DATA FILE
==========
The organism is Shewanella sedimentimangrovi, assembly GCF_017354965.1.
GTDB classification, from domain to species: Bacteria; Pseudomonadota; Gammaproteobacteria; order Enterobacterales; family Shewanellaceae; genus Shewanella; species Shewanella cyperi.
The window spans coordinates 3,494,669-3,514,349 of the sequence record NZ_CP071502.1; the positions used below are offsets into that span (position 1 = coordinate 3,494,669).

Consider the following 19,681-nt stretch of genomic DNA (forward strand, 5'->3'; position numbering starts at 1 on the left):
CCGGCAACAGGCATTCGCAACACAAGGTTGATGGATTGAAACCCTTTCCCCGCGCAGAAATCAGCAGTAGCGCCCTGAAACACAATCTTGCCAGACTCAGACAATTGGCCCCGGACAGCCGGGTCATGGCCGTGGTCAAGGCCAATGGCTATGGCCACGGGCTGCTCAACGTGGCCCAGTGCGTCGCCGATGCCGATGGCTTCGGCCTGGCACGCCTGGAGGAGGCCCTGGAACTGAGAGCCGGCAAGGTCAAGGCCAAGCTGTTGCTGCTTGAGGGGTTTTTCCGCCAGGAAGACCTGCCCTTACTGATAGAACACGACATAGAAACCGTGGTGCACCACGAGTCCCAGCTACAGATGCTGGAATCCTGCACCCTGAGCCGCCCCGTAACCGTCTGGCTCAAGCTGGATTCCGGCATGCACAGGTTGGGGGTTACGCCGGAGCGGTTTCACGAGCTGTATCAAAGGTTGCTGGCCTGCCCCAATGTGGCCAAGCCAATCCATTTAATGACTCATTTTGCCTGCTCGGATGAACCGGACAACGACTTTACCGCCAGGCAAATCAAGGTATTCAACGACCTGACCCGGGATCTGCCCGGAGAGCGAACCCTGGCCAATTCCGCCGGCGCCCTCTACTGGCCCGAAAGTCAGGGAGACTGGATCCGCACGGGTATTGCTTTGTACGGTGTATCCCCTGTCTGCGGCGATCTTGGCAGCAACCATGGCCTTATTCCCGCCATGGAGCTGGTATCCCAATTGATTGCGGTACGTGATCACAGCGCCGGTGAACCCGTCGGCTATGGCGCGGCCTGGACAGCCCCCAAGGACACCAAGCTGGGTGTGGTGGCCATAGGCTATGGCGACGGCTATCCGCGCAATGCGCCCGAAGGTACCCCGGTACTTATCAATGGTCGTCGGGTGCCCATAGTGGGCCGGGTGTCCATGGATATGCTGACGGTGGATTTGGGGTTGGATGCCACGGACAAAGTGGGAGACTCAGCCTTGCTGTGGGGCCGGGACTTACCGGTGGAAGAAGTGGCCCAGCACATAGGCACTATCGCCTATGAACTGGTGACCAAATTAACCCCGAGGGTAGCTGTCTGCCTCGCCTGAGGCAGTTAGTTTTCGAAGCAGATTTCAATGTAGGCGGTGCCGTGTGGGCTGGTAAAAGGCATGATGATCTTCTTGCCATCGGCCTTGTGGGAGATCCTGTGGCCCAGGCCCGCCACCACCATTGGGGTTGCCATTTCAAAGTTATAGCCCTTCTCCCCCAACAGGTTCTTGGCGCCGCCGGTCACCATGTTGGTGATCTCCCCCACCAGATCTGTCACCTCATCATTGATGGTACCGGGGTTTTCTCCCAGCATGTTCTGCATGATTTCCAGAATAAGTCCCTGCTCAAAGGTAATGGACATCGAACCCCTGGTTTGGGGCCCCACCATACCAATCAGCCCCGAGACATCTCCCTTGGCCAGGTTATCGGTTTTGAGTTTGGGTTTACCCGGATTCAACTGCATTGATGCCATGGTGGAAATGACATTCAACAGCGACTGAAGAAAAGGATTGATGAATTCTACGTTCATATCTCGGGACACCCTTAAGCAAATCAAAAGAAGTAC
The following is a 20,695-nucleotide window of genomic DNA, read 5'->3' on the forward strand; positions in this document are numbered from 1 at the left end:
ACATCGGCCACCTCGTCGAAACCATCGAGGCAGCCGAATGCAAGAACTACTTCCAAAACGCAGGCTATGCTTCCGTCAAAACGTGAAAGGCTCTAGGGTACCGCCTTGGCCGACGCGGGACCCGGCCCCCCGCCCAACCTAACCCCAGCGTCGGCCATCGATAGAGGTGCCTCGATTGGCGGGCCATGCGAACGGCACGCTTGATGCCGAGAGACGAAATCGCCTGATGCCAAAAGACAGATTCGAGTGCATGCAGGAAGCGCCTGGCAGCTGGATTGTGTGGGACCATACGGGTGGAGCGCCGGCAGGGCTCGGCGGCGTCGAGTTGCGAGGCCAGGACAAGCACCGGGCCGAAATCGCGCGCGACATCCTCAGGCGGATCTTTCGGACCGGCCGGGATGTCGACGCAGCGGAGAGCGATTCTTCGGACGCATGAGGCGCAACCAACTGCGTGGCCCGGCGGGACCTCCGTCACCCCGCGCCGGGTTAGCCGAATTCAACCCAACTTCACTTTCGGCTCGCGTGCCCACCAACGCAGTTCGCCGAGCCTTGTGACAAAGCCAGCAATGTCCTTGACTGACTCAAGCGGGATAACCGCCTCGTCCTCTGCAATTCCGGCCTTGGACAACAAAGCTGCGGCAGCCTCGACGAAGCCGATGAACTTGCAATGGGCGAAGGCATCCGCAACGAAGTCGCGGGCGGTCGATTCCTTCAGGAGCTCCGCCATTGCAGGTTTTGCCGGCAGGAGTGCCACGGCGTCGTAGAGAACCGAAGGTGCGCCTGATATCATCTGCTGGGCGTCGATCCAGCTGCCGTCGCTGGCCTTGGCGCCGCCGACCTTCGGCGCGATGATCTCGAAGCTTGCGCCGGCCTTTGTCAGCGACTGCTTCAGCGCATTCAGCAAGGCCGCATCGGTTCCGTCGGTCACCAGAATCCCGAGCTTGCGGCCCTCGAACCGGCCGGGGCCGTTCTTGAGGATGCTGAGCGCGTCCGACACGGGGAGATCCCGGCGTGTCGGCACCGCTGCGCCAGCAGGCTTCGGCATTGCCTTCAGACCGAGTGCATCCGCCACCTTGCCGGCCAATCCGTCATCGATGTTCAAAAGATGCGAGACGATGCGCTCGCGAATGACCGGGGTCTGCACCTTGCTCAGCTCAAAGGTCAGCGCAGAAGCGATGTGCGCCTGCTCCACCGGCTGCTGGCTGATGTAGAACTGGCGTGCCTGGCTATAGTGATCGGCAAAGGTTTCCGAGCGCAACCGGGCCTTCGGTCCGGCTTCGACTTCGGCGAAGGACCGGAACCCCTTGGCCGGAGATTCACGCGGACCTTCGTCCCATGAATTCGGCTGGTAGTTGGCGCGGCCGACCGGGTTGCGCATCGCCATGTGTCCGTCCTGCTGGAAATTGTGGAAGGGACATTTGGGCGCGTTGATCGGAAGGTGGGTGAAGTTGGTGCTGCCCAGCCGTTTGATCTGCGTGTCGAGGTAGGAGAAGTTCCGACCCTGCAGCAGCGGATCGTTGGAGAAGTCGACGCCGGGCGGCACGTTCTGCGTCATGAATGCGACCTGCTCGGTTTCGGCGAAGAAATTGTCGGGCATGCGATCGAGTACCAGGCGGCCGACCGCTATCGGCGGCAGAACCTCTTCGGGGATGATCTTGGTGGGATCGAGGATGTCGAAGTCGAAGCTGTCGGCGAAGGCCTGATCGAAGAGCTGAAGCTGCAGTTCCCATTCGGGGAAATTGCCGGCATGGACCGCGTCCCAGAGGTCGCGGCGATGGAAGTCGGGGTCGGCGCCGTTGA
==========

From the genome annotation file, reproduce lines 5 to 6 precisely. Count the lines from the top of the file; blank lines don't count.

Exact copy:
CCGGCAACAGGCATTCGCAACACAAGGTTGATGGATTGAAACCCTTTCCCCGCGCAGAAATCAGCAGTAGCGCCCTGAAACACAATCTTGCCAGACTCAGACAATTGGCCCCGGACAGCCGGGTCATGGCCGTGGTCAAGGCCAATGGCTATGGCCACGGGCTGCTCAACGTGGCCCAGTGCGTCGCCGATGCCGATGGCTTCGGCCTGGCACGCCTGGAGGAGGCCCTGGAACTGAGAGCCGGCAAGGTCAAGGCCAAGCTGTTGCTGCTTGAGGGGTTTTTCCGCCAGGAAGACCTGCCCTTACTGATAGAACACGACATAGAAACCGTGGTGCACCACGAGTCCCAGCTACAGATGCTGGAATCCTGCACCCTGAGCCGCCCCGTAACCGTCTGGCTCAAGCTGGATTCCGGCATGCACAGGTTGGGGGTTACGCCGGAGCGGTTTCACGAGCTGTATCAAAGGTTGCTGGCCTGCCCCAATGTGGCCAAGCCAATCCATTTAATGACTCATTTTGCCTGCTCGGATGAACCGGACAACGACTTTACCGCCAGGCAAATCAAGGTATTCAACGACCTGACCCGGGATCTGCCCGGAGAGCGAACCCTGGCCAATTCCGCCGGCGCCCTCTACTGGCCCGAAAGTCAGGGAGACTGGATCCGCACGGGTATTGCTTTGTACGGTGTATCCCCTGTCTGCGGCGATCTTGGCAGCAACCATGGCCTTATTCCCGCCATGGAGCTGGTATCCCAATTGATTGCGGTACGTGATCACAGCGCCGGTGAACCCGTCGGCTATGGCGCGGCCTGGACAGCCCCCAAGGACACCAAGCTGGGTGTGGTGGCCATAGGCTATGGCGACGGCTATCCGCGCAATGCGCCCGAAGGTACCCCGGTACTTATCAATGGTCGTCGGGTGCCCATAGTGGGCCGGGTGTCCATGGATATGCTGACGGTGGATTTGGGGTTGGATGCCACGGACAAAGTGGGAGACTCAGCCTTGCTGTGGGGCCGGGACTTACCGGTGGAAGAAGTGGCCCAGCACATAGGCACTATCGCCTATGAACTGGTGACCAAATTAACCCCGAGGGTAGCTGTCTGCCTCGCCTGAGGCAGTTAGTTTTCGAAGCAGATTTCAATGTAGGCGGTGCCGTGTGGGCTGGTAAAAGGCATGATGATCTTCTTGCCATCGGCCTTGTGGGAGATCCTGTGGCCCAGGCCCGCCACCACCATTGGGGTTGCCATTTCAAAGTTATAGCCCTTCTCCCCCAACAGGTTCTTGGCGCCGCCGGTCACCATGTTGGTGATCTCCCCCACCAGATCTGTCACCTCATCATTGATGGTACCGGGGTTTTCTCCCAGCATGTTCTGCATGATTTCCAGAATAAGTCCCTGCTCAAAGGTAATGGACATCGAACCCCTGGTTTGGGGCCCCACCATACCAATCAGCCCCGAGACATCTCCCTTGGCCAGGTTATCGGTTTTGAGTTTGGGTTTACCCGGATTCAACTGCATTGATGCCATGGTGGAAATGACATTCAACAGCGACTGAAGAAAAGGATTGATGAATTCTACGTTCATATCTCGGGACACCCTTAAGCAAATCAAAAGAAGTAC
The following is a 20,695-nucleotide window of genomic DNA, read 5'->3' on the forward strand; positions in this document are numbered from 1 at the left end: